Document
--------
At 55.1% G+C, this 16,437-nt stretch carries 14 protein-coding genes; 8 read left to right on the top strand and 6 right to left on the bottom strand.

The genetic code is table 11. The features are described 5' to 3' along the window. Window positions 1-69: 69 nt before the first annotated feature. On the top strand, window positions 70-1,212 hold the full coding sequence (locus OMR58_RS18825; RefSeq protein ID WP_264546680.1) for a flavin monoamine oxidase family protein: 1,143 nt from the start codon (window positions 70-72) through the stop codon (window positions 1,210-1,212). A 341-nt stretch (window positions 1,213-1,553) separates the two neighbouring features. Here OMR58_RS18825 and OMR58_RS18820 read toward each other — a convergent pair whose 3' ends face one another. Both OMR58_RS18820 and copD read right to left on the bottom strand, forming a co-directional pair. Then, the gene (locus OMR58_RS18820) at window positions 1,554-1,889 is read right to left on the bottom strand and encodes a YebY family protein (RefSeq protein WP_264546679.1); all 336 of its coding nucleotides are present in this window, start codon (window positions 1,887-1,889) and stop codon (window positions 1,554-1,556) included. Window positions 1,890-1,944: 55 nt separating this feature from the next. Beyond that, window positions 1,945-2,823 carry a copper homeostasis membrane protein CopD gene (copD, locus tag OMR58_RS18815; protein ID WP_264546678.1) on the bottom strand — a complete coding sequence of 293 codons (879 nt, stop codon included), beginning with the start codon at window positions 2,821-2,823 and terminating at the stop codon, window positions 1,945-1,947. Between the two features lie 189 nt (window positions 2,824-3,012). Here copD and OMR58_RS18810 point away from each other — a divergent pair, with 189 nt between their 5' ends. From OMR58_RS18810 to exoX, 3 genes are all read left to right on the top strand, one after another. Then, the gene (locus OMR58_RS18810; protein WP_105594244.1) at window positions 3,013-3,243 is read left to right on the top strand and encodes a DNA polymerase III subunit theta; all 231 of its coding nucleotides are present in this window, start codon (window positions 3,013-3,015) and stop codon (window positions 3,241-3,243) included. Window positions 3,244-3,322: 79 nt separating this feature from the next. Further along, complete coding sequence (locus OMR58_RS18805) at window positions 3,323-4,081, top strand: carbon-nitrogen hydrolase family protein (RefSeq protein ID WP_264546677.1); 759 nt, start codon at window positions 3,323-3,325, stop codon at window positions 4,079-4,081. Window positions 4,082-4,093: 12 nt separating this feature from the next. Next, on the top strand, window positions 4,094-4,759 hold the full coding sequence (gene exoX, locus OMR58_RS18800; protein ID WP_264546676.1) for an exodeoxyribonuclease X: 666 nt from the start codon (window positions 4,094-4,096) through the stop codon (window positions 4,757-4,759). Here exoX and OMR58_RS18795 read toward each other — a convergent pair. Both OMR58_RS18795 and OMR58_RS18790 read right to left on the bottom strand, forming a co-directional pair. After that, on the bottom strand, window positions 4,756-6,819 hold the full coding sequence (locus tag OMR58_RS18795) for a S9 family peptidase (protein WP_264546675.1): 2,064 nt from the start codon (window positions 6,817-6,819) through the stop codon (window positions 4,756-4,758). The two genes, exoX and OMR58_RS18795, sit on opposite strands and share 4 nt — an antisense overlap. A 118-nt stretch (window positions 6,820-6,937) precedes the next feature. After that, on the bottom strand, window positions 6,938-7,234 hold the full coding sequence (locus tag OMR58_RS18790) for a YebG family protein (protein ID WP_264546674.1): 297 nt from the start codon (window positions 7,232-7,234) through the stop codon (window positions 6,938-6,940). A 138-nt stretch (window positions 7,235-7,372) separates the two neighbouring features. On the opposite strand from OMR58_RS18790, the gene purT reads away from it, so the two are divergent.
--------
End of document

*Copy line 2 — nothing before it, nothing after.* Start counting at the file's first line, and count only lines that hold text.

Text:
The genetic code is table 11. The features are described 5' to 3' along the window. Window positions 1-69: 69 nt before the first annotated feature. On the top strand, window positions 70-1,212 hold the full coding sequence (locus OMR58_RS18825; RefSeq protein ID WP_264546680.1) for a flavin monoamine oxidase family protein: 1,143 nt from the start codon (window positions 70-72) through the stop codon (window positions 1,210-1,212). A 341-nt stretch (window positions 1,213-1,553) separates the two neighbouring features. Here OMR58_RS18825 and OMR58_RS18820 read toward each other — a convergent pair whose 3' ends face one another. Both OMR58_RS18820 and copD read right to left on the bottom strand, forming a co-directional pair. Then, the gene (locus OMR58_RS18820) at window positions 1,554-1,889 is read right to left on the bottom strand and encodes a YebY family protein (RefSeq protein WP_264546679.1); all 336 of its coding nucleotides are present in this window, start codon (window positions 1,887-1,889) and stop codon (window positions 1,554-1,556) included. Window positions 1,890-1,944: 55 nt separating this feature from the next. Beyond that, window positions 1,945-2,823 carry a copper homeostasis membrane protein CopD gene (copD, locus tag OMR58_RS18815; protein ID WP_264546678.1) on the bottom strand — a complete coding sequence of 293 codons (879 nt, stop codon included), beginning with the start codon at window positions 2,821-2,823 and terminating at the stop codon, window positions 1,945-1,947. Between the two features lie 189 nt (window positions 2,824-3,012). Here copD and OMR58_RS18810 point away from each other — a divergent pair, with 189 nt between their 5' ends. From OMR58_RS18810 to exoX, 3 genes are all read left to right on the top strand, one after another. Then, the gene (locus OMR58_RS18810; protein WP_105594244.1) at window positions 3,013-3,243 is read left to right on the top strand and encodes a DNA polymerase III subunit theta; all 231 of its coding nucleotides are present in this window, start codon (window positions 3,013-3,015) and stop codon (window positions 3,241-3,243) included. Window positions 3,244-3,322: 79 nt separating this feature from the next. Further along, complete coding sequence (locus OMR58_RS18805) at window positions 3,323-4,081, top strand: carbon-nitrogen hydrolase family protein (RefSeq protein ID WP_264546677.1); 759 nt, start codon at window positions 3,323-3,325, stop codon at window positions 4,079-4,081. Window positions 4,082-4,093: 12 nt separating this feature from the next. Next, on the top strand, window positions 4,094-4,759 hold the full coding sequence (gene exoX, locus OMR58_RS18800; protein ID WP_264546676.1) for an exodeoxyribonuclease X: 666 nt from the start codon (window positions 4,094-4,096) through the stop codon (window positions 4,757-4,759). Here exoX and OMR58_RS18795 read toward each other — a convergent pair. Both OMR58_RS18795 and OMR58_RS18790 read right to left on the bottom strand, forming a co-directional pair. After that, on the bottom strand, window positions 4,756-6,819 hold the full coding sequence (locus tag OMR58_RS18795) for a S9 family peptidase (protein WP_264546675.1): 2,064 nt from the start codon (window positions 6,817-6,819) through the stop codon (window positions 4,756-4,758). The two genes, exoX and OMR58_RS18795, sit on opposite strands and share 4 nt — an antisense overlap. A 118-nt stretch (window positions 6,820-6,937) precedes the next feature. After that, on the bottom strand, window positions 6,938-7,234 hold the full coding sequence (locus tag OMR58_RS18790) for a YebG family protein (protein ID WP_264546674.1): 297 nt from the start codon (window positions 7,232-7,234) through the stop codon (window positions 6,938-6,940). A 138-nt stretch (window positions 7,235-7,372) separates the two neighbouring features. On the opposite strand from OMR58_RS18790, the gene purT reads away from it, so the two are divergent.